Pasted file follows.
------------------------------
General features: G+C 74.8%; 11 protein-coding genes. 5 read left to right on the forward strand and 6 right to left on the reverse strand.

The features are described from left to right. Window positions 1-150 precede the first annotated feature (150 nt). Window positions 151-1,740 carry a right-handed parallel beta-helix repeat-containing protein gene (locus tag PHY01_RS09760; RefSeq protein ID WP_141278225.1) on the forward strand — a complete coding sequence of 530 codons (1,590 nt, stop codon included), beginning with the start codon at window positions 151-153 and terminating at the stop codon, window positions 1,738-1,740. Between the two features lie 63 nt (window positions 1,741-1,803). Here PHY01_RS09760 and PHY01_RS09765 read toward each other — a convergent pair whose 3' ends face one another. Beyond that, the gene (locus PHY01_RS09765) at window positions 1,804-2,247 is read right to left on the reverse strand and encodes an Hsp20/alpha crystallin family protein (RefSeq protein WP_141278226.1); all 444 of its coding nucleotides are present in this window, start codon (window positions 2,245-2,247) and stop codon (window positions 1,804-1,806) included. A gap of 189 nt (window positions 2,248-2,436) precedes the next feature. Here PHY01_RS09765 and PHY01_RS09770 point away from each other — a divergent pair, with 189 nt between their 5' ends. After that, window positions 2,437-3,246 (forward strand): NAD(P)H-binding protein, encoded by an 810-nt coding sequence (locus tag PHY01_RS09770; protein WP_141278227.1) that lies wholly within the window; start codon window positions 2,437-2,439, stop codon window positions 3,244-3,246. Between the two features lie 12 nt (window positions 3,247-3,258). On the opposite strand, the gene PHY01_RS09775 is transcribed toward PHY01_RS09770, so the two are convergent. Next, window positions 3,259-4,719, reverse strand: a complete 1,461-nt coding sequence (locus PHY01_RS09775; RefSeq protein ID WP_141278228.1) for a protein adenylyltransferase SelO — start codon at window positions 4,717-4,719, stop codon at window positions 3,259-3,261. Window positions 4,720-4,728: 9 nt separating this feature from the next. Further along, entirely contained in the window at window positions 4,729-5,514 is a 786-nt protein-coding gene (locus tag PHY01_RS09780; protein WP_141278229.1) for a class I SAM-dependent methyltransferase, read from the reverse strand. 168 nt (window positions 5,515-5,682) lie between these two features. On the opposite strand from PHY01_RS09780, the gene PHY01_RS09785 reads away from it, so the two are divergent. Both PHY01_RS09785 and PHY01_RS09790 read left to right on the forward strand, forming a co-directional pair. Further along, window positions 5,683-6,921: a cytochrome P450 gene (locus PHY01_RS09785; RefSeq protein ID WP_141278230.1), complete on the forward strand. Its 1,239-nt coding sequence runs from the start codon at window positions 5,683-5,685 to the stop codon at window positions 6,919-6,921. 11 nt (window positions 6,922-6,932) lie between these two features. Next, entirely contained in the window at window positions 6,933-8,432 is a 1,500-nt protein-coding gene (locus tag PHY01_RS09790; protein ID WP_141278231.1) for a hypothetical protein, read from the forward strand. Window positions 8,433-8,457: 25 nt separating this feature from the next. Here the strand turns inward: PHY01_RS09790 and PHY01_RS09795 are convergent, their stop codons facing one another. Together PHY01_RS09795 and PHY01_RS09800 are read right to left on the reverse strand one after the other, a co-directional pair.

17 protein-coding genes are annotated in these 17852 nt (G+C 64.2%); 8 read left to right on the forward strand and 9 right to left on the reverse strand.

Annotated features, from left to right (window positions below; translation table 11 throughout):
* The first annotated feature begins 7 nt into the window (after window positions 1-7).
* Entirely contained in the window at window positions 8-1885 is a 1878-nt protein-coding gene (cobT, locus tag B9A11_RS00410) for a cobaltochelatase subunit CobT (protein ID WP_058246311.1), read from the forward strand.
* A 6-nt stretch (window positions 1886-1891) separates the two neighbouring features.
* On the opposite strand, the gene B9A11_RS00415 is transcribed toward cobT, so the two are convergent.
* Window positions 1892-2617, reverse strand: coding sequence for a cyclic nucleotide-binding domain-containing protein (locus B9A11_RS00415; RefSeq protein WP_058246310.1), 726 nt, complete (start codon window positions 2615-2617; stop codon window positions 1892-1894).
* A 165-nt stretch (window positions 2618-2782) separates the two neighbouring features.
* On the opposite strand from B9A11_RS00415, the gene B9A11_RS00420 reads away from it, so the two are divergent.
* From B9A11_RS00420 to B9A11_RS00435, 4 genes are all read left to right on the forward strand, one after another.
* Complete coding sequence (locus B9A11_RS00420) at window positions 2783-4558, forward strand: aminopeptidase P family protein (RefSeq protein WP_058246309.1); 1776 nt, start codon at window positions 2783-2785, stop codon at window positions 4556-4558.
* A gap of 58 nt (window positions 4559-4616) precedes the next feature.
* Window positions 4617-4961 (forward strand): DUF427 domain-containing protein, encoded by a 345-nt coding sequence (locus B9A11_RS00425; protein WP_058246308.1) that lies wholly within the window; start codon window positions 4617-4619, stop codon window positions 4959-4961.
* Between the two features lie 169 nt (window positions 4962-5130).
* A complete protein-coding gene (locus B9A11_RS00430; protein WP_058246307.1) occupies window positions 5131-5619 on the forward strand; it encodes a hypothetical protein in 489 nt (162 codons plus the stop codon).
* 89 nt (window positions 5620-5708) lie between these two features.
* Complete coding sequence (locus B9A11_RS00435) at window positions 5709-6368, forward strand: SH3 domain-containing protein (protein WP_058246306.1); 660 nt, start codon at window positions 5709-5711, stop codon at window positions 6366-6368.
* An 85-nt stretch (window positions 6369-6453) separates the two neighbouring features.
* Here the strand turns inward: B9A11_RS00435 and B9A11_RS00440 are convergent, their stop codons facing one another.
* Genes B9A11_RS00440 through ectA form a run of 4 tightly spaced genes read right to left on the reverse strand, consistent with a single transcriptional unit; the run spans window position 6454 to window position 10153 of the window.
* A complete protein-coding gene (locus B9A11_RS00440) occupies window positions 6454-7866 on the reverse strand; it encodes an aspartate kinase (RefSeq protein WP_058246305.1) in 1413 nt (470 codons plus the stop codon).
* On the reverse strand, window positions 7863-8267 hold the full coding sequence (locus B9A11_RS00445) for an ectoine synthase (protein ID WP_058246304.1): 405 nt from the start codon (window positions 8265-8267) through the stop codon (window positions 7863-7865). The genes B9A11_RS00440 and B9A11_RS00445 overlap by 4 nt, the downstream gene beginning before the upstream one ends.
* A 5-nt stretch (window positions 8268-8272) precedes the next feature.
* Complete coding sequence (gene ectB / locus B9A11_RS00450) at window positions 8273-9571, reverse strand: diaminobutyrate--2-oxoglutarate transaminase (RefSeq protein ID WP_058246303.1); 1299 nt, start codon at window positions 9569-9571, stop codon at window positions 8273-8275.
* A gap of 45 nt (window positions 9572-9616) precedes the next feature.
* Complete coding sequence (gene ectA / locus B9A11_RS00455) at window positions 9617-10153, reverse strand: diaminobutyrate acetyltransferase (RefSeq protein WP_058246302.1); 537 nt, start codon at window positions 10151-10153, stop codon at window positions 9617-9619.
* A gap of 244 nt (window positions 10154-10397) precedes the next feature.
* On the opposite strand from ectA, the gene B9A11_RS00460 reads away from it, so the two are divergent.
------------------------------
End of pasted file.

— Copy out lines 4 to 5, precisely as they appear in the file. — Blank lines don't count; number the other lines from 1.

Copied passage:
Annotated features, from left to right (window positions below; translation table 11 throughout):
* The first annotated feature begins 7 nt into the window (after window positions 1-7).